Kodachrome vs. Ektachrome – A Film Simulation Showdown

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I have two very similar film simulation recipes that both produce results quite close to their namesake slide films: Kodachrome II and Ektachrome 100SW. Even though the settings are nearly the same, the looks that they produce are quite different. As I was thinking about this, I was reminded of the old “Kodachrome vs. Ektachrome” debate from the days of film. There were people who preferred one over the other for various reasons. Kodachrome was more iconic. Ektachrome had more variations. Despite the fact that they were both color transparencies made by the same company, I could probably write a long article about the differences between the two films, but this blog is about Fujifilm X cameras and not Kodak film stocks.

What I wanted to do here is compare the two film simulation recipes side by side. I will show them both, and you can decide which is best for you. It’s kind of a revival of the old debate, but with a modern twist. Kodachrome or Ektachrome? You get to decide which is the better film simulation recipe!

Take a look at the pictures below:

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Welcome to Ogden – Ogden, UT – Fujifilm X-T20 “Kodachrome II”

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Winter Mountain – Ogden, UT – Fujifilm X-T20 “Ektachrome 100SW”

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Desert Juniper – Zion NP, UT – Fujifilm X100F “Kodachrome II”

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Juniper – Zion NP, UT – Fujifilm X100F “Ektachrome 100SW”

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Pueblo de Taos – Taos, NM – Fujifilm X-Pro2 “Kodachrome II”

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View From Mount Carmel Tunnel – Zion NP, UT – Fujifilm X100F “Ektachrome 100SW”

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Kodak Transparencies – South Weber, UT – Fujifilm X-T20 “Kodachrome II”

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Kodak Transparencies – South Weber, UT – Fujifilm X-T20 “Ektachrome 100SW”

What I like about the Kodachrome II recipe is that it produces a vintage color look that reminds me of the images found on the pages of old magazines, such as National Geographic and Arizona Highways. As I look through my grandparent’s old slide collection (which I have at home), I can see this look in their old photographs from 50 or so years ago. It’s such a fantastic recipe for Fujifilm X cameras, and I just love it!

What I like about the Ektachrome 100SW recipe is that it produces a color look that reminds me of some images that I have captured with the actual film. The film was good for western landscapes or any situation where you needed some color saturation with a warm color cast. It wasn’t around for very long because it was only marginally commercially successful, but it was one of the better variations of Ektachrome film in my opinion.

What do you think, Kodachrome or Ektachrome? Let me know in the comments which film simulation recipe you like best!

8 comments

  1. Dr Allan Dodds · April 2, 2020

    Very difficult to draw any firm conclusions when only two images are in any way comparable. I’m currently scanning Kodachrome slides and they look nothing like any of the Fuji simulation that I’ve tried on my X100T.

    Like

  2. Robin · November 13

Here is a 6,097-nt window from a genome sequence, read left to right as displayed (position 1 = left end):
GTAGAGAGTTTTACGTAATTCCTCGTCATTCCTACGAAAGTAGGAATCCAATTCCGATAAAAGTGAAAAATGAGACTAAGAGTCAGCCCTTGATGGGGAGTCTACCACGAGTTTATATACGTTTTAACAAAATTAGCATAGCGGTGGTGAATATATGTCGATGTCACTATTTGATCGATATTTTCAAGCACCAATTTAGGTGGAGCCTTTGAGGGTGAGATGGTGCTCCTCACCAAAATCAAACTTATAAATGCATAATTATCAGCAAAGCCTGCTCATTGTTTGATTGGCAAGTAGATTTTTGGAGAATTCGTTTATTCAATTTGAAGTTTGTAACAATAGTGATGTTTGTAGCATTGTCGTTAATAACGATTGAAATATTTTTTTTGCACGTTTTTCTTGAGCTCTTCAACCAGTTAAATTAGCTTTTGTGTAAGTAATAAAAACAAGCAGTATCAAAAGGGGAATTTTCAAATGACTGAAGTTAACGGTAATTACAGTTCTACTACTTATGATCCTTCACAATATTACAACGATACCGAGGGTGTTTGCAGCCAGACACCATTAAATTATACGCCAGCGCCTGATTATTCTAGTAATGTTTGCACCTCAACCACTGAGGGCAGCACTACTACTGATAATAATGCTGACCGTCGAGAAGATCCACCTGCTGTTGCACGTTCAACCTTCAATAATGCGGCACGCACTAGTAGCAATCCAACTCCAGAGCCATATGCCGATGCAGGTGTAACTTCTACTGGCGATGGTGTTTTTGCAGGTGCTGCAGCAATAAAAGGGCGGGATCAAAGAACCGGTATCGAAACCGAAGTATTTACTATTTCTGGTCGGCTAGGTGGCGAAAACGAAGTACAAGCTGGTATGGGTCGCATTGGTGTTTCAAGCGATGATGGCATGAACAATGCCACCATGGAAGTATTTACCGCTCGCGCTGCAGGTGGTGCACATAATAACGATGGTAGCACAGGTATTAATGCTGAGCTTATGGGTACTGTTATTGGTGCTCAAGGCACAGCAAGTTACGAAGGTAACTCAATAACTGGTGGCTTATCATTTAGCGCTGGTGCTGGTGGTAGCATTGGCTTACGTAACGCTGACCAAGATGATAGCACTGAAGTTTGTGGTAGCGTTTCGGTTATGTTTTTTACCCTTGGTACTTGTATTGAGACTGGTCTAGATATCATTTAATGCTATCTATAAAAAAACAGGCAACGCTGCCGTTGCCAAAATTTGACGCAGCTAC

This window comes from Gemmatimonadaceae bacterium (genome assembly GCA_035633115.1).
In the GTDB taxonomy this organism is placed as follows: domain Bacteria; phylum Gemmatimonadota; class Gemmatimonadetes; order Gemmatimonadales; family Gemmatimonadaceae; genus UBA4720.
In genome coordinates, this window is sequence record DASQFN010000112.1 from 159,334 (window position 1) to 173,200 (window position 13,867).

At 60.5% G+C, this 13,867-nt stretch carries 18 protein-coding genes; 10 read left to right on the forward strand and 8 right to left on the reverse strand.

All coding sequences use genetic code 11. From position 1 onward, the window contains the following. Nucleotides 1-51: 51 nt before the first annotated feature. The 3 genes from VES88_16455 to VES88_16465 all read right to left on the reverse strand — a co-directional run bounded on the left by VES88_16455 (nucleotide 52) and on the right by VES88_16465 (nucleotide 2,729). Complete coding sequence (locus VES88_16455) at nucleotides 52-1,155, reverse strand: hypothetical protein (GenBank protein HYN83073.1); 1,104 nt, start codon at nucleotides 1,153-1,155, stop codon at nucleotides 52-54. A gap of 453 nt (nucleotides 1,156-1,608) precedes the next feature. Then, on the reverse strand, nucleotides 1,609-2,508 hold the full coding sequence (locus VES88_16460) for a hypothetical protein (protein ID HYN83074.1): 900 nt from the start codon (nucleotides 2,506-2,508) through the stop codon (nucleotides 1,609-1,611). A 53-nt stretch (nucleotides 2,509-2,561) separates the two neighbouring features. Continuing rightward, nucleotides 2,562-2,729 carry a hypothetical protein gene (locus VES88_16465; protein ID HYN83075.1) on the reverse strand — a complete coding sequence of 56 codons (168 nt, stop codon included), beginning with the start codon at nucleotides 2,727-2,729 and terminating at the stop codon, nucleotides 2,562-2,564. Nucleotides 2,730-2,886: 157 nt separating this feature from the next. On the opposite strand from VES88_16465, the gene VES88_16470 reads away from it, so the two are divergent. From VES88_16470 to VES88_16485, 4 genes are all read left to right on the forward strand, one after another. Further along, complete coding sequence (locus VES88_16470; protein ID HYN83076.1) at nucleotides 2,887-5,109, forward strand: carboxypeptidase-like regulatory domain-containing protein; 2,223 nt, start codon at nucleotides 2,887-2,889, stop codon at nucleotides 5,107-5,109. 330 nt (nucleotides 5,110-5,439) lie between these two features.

These are both my go to recipes. I really like the saturated colours of the Ektarchrome 100SW but I think that Kodachrome II is a safer/more consistent choice if your shooting people and not saving RAW.

    I would like to ask, why the recipes are set to auto WB and not daylight. I’d image that this would prevent the drastic shifts for occurring when shooting daylight balanced film indoors and thus make the simulations a little less realistic, or is there something I’m missing?

    Kind regards, and thank you for another great article.

    Liked by 1 person

    • Ritchie Roesch · November 16

      It’s a great question!
      With color film there are basically two options: Daylight and Tungsten. Back when I shot film, I carried warming and cooling filters to compensate for different light situations. Essentially that’s how you’d change the white balance (didn’t call it white balance back then). So auto-WB makes the use of warming and cooling filters unnecessary. However, feedback that I received is that many people would rather have the film simulation respond to different light situations similar to the film (without filters) than AWB. While some of my newer recipes do use AWB, most don’t. Back when I created these two, I mostly used AWB. I hope this all makes sense.

      Like

      • Robin Pole · November 17

        Yea it does. I know that filers were used to offset daylight balanced film and kinda guessed that would be why you used AWB. But I wasn’t sure if it was to compensate for some quirk in fuji sensors or something.

        Thanks for such a comprehensive reply 👍

        Liked by 1 person

      • Ritchie Roesch · November 17

        You are welcome!

        Like

  3. miked2019 · March 5

    Thanks for this comparison! I love shooting Classic Chrome but sometimes I need a bit more color and warmth for certain images. It looks like the Ektachrome simulation might be the perfect solution. I really enjoy your articles and recently downloaded the app. I will be subscribing soon as I want to support your wonderful work. You have really fostered my creativity!

    Liked by 1 person

    • Ritchie Roesch · March 7

      Awesome! I really appreciate the feedback, encouragement and kind words. Thank you!

      Like

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